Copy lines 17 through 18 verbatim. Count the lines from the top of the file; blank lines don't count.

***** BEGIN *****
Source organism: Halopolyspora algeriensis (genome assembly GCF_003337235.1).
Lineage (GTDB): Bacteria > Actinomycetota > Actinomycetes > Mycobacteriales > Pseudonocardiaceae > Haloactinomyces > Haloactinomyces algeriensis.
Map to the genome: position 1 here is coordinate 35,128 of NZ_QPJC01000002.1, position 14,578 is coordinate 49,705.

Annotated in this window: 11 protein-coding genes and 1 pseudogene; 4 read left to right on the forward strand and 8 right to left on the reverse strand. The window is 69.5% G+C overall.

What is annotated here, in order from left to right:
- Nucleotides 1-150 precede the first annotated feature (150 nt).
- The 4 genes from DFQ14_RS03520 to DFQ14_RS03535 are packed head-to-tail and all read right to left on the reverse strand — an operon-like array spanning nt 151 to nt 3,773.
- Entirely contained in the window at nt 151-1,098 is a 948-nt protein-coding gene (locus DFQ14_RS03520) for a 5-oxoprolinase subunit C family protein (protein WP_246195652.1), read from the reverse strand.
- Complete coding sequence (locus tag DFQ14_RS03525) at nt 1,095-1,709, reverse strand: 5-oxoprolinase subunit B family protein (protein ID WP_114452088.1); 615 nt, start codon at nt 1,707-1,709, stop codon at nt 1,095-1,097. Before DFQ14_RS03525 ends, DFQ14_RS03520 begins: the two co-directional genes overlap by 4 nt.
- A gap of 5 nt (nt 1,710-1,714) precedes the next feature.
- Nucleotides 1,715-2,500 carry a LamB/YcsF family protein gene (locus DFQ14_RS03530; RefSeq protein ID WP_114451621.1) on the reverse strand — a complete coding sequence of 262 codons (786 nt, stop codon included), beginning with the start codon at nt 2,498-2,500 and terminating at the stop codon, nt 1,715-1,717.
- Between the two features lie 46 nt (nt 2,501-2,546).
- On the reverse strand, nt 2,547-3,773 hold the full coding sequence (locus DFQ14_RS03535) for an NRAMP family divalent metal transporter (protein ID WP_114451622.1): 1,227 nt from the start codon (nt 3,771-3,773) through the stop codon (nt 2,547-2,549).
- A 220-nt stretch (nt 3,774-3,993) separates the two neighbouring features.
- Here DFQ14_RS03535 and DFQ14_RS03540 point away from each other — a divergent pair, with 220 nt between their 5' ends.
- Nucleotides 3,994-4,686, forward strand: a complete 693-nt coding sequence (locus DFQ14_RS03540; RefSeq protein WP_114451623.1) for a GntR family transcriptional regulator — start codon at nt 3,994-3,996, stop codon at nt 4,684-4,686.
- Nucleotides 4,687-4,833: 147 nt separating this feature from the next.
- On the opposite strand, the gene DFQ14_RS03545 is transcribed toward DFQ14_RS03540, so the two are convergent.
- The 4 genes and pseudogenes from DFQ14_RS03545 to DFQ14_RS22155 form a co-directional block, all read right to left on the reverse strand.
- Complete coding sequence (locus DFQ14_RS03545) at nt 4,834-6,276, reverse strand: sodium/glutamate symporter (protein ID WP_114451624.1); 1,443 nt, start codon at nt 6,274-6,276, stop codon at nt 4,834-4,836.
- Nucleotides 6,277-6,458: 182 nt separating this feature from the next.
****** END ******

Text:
- Nucleotides 4,687-4,833: 147 nt separating this feature from the next.
- On the opposite strand, the gene DFQ14_RS03545 is transcribed toward DFQ14_RS03540, so the two are convergent.